3) remove unneccessary stuff in synaptics (for example - you don't need mesa if you are using fglrx. there are many big packages you probably don't need).

But be warned - before you start anything please MAKE BACKUP.

I've been using method 1 and 2 for months now and no problems, they seem to be quite safe and simple to perform.
Method 3 needs a but more wisdom and I messed my OS a few times :)
But I have 10GB root with 5500MB free now with UP5 and all my space hungry apps, both mate and cinnamon installed.
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Re: --- "Keep or Install new" ---

Postby mockturtl on Sat Oct 20, 2012 6:40 pm

Wow.

Code: Select all
$ sudo aptitude safe-upgrade
No packages will be installed, upgraded, or removed.
0 packages upgraded, 0 newly installed, 0 to remove and 0 not upgraded.
Need to get 0 B of archives. After unpacking 0 B will be used.
localepurge: Disk space freed in /usr/share/locale: 461944 KiB
localepurge: Disk space freed in /usr/share/man: 6396 KiB
localepurge: Disk space freed in /usr/share/gnome/help: 61676 KiB
localepurge: Disk space freed in /usr/share/omf: 1980 KiB

Total disk space freed by localepurge: 531996 KiB
Great tip, thanks sobrus.
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Re: --- "Keep or Install new" ---

Postby sobrus on Mon Oct 22, 2012 1:49 am

You're welcome :)
I think you can save additional ~200-300MB or maybe even more, by using deborphan, it is more risky though.

run 'deborphan' to see how many packages can it remove (this is safe).
These are most probably not needed anymore.
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Re: --- "Keep or Install new" ---

Postby mockturtl on Mon Oct 29, 2012 3:31 pm

sobrus wrote:You're welcome :)
I think you can save additional ~200-300MB or maybe even more, by using deborphan, it is more risky though.

run 'deborphan' to see how many packages can it remove (this is safe).
These are most probably not needed anymore.
To find out how much space you can recover: output with package sizes (in kB) -- sum the first column:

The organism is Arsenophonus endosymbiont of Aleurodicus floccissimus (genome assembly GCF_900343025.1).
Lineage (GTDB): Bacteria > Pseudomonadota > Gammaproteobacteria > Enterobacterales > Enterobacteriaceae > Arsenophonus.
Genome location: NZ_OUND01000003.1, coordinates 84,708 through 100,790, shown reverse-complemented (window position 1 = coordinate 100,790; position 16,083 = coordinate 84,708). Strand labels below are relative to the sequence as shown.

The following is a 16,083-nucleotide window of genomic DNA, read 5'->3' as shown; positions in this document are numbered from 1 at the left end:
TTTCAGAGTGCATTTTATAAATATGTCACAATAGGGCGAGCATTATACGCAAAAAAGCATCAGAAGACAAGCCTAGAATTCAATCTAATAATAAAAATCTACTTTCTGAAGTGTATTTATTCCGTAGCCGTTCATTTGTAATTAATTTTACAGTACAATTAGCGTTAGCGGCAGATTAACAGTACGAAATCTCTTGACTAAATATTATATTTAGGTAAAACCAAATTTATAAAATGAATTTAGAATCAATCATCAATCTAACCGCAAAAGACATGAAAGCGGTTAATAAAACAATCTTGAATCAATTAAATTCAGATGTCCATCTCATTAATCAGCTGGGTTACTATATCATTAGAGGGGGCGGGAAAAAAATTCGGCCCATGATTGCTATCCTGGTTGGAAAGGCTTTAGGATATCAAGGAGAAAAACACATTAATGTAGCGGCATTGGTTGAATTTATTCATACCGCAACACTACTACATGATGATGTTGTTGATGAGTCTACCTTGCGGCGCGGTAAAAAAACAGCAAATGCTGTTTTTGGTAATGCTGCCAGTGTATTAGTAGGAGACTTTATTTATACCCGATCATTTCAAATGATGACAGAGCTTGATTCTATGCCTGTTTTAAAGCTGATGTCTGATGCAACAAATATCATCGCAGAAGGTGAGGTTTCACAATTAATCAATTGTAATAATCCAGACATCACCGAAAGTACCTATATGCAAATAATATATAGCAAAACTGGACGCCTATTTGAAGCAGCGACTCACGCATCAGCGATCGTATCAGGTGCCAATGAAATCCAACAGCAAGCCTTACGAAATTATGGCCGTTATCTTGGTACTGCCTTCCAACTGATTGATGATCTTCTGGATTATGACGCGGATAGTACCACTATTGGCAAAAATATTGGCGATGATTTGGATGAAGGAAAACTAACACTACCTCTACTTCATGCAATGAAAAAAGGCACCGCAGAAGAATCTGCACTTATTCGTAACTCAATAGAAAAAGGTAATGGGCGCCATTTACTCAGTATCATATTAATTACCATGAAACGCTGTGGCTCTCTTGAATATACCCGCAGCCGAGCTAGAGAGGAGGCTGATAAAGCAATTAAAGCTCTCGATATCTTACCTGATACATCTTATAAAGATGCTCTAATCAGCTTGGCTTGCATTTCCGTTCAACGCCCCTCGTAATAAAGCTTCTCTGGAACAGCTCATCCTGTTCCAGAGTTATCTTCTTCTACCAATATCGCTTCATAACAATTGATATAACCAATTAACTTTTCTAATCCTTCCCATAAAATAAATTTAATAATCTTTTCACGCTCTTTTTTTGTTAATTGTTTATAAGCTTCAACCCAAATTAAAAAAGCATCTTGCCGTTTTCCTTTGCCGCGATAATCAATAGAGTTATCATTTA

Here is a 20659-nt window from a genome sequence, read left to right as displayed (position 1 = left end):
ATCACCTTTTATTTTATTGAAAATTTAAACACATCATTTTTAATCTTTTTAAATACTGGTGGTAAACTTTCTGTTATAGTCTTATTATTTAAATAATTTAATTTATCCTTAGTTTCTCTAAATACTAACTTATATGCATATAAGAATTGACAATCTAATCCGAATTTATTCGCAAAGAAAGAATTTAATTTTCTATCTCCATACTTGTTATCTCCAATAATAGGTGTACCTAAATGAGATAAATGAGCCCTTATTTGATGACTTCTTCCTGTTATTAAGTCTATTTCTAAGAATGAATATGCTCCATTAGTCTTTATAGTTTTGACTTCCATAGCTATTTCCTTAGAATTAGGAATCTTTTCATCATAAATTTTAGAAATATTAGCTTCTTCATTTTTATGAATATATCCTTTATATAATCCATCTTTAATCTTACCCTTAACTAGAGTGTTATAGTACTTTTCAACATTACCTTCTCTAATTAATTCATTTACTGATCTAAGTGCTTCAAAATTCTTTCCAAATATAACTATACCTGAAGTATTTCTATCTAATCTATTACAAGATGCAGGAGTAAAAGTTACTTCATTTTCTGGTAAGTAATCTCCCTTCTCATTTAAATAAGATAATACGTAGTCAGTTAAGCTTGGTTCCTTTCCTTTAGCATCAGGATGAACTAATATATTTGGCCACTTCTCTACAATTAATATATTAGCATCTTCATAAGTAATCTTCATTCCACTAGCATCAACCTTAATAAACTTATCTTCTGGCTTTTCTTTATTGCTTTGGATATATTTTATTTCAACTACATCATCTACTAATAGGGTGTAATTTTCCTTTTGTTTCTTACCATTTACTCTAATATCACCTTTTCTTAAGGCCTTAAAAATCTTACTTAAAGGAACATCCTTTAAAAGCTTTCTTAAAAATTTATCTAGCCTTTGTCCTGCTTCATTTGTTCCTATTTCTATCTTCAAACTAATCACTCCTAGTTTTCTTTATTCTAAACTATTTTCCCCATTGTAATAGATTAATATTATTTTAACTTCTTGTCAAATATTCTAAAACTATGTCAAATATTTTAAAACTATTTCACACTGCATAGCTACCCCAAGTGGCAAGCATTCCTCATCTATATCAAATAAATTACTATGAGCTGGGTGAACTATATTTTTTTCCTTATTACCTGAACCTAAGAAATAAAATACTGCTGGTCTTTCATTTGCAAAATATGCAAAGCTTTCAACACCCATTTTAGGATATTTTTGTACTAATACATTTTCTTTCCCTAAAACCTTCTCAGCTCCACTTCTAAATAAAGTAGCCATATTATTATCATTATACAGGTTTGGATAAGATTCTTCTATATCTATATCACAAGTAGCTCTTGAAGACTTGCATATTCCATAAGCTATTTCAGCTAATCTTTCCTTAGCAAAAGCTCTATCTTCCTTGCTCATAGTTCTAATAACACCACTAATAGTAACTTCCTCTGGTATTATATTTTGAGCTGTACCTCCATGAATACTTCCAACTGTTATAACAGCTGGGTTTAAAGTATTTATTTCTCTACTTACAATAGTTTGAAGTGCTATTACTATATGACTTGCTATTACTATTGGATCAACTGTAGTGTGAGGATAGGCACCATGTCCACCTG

Code: Select all
deborphan -z | \
awk '{s+=$1}END{print s}'
I get 42827 (43 MB).

A different trick to sum lines from a file is to join them as a + separated string, and evaluate it:

Code: Select all
deborphan -z | \
sed -r -e 's/\s[a-z0-9:.-]*$//g' -e 's/^\s*//g' | \
paste -sd+ | \
bc
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Re: --- "Keep or Install new" ---

Postby sobrus on Wed Oct 31, 2012 8:29 am

I believe this is not quite correct.

As soon as you ***actually*** remove packages, more packages will become orphaned and viable for removing.

It took about 4 or 5 passes of "apt-get remove" until deborphan showed no more orphaned packages.

Thus, most probably, you will be able to gain more. Maybe much more. But it will be probably one way ticket, so backup is strongly recommended.
(deborphan did no harm to my machine, but YMMV).

btw I used different method to estimate gain.
Simply execute "apt-get purge $(deborphan)" and see what it wants to remove. Then abort.
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Re: --- "Keep or Install new" ---

Postby mockturtl on Wed Oct 31, 2012 5:30 pm

sobrus wrote:I believe this is not quite correct.

As soon as you ***actually*** remove packages, more packages will become orphaned and viable for removing.

It took about 4 or 5 passes of "apt-get remove" until deborphan showed no more orphaned packages.
Good point, we're pruning dead tips of the dependency tree.

I recovered another 150MB with the --libdevel option.

btw I used different method to estimate gain.
Simply execute "apt-get purge $(deborphan)" and see what it wants to remove. Then abort.
Neat -- I didn't know apt could handle the trailing ":arch" information.

I just noticed this discrepancy --
Code: Select all
$ df
Filesystem                                              Size  Used Avail Use% Mounted on
rootfs                                                  9.8G  8.8G  465M  96% /
                                                      # 9.8 - 8.8 != 0.465

The "missing" bytes are about as much as localepurge freed; could it be the cause?
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Re: --- "Keep or Install new" ---

Postby sobrus on Fri Nov 02, 2012 2:32 am

no, but if your filesystem is EXT, you probably have 5% of space reserved for system purposes. This space is visible only for root user.

To "correct" this, providing your root is sda1:

sudo tune2fs -m 0 /dev/sda1

and check again :mrgreen: